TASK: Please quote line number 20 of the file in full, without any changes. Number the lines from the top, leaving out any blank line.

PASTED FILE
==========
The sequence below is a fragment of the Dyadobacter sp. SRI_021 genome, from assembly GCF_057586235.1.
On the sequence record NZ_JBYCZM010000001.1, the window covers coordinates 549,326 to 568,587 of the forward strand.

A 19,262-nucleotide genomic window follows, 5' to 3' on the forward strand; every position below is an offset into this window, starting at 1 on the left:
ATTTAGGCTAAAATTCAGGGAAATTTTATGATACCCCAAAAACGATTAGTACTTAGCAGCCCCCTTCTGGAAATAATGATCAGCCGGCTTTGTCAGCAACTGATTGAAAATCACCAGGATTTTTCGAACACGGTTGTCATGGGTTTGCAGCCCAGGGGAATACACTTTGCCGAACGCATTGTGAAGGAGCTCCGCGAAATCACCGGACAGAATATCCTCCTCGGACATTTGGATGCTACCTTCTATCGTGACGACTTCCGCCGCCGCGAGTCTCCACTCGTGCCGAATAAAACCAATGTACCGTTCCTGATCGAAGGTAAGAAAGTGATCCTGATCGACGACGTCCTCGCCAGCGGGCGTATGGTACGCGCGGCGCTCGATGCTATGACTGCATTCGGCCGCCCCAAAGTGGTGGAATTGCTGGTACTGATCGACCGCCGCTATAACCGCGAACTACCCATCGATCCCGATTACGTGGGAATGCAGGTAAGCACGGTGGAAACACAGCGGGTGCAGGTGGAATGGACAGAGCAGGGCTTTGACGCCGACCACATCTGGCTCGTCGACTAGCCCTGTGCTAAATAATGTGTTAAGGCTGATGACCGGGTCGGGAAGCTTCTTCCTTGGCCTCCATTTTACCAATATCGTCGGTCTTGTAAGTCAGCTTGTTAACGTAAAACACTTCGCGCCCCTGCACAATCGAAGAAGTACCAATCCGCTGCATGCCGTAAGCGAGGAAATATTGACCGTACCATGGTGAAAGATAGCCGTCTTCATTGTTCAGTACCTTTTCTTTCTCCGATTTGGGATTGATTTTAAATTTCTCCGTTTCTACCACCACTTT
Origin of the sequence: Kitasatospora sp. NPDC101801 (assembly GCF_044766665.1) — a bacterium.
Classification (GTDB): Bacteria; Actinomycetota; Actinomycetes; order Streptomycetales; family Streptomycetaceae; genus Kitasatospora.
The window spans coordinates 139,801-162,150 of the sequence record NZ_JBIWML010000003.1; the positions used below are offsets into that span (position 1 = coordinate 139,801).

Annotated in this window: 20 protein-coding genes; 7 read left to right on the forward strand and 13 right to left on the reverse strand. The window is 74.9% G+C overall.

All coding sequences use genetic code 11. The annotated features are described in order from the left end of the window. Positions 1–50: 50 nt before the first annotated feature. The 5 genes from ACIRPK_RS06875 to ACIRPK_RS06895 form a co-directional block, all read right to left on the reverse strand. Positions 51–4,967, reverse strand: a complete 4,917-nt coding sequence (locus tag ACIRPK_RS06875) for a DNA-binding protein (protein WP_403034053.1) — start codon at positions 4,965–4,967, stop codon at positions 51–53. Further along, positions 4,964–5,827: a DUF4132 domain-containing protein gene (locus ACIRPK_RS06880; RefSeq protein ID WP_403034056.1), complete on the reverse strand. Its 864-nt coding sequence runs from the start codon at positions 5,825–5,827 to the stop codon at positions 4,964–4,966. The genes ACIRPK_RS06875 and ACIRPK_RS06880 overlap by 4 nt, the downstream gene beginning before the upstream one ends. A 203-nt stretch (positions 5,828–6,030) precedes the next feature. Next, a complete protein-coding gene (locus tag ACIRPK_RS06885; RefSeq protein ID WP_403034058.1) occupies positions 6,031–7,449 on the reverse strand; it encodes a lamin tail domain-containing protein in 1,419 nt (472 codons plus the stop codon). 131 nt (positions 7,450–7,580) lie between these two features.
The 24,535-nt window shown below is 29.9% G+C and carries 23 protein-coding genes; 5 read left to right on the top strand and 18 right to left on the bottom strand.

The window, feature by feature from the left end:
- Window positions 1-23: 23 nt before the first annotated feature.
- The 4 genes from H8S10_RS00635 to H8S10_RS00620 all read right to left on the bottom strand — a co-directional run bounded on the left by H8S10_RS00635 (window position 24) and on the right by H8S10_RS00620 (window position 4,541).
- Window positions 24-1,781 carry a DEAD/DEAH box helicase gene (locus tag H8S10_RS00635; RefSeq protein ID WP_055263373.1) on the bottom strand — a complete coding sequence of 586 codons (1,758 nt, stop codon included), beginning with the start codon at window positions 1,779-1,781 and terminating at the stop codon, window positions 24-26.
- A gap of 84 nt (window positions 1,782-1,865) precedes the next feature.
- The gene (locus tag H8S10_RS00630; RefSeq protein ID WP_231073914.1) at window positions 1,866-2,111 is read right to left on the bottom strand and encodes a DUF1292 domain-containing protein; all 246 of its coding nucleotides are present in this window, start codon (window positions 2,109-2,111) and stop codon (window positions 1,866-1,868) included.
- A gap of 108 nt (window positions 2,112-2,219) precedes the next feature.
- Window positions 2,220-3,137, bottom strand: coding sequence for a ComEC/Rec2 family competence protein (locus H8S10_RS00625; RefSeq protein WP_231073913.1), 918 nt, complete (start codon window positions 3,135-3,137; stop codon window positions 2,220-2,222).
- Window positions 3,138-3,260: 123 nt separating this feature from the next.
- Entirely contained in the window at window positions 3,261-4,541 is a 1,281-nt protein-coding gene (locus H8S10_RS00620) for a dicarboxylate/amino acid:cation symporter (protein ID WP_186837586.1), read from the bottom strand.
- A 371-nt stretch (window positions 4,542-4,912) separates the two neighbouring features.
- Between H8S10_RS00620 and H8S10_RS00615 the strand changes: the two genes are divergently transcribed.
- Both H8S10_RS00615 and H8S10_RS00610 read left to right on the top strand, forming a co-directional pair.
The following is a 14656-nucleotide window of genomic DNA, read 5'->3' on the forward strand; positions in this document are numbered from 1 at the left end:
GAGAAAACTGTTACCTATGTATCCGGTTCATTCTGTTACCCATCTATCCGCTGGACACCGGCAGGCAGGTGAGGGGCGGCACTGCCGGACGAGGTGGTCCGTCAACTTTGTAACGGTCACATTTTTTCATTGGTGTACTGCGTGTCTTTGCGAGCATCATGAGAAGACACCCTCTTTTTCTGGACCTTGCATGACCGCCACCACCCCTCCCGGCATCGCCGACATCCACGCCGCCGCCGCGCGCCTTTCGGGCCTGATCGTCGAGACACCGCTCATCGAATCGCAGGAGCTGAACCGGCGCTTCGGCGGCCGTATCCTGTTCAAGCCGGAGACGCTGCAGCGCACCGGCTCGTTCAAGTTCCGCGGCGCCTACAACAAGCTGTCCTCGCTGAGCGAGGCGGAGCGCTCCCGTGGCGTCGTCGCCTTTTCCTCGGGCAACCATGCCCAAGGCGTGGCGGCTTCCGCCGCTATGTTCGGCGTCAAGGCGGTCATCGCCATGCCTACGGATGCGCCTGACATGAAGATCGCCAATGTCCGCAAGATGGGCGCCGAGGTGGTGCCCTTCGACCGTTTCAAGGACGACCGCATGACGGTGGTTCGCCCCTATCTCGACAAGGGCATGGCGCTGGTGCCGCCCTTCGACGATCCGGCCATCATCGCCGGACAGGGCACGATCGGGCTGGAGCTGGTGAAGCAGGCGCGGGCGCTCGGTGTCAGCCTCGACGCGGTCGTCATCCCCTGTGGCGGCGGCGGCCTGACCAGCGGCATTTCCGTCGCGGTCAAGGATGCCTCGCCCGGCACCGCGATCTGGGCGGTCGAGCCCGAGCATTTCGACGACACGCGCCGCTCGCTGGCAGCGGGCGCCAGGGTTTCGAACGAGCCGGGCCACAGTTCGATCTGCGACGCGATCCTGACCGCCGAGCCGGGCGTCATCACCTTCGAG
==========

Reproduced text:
- Entirely contained in the window at window positions 3,261-4,541 is a 1,281-nt protein-coding gene (locus H8S10_RS00620) for a dicarboxylate/amino acid:cation symporter (protein ID WP_186837586.1), read from the bottom strand.